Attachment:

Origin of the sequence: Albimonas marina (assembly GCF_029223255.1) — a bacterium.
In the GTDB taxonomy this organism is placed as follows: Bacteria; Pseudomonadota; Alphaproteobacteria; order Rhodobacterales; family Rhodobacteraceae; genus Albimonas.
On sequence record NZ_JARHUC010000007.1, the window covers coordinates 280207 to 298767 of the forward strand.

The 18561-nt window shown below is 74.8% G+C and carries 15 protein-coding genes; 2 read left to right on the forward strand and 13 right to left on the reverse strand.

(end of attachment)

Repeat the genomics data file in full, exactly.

Origin of the sequence: Albimonas marina (assembly GCF_029223255.1) — a bacterium.
In the GTDB taxonomy this organism is placed as follows: Bacteria; Pseudomonadota; Alphaproteobacteria; order Rhodobacterales; family Rhodobacteraceae; genus Albimonas.
On sequence record NZ_JARHUC010000007.1, the window covers coordinates 280207 to 298767 of the forward strand.

The 18561-nt window shown below is 74.8% G+C and carries 15 protein-coding genes; 2 read left to right on the forward strand and 13 right to left on the reverse strand.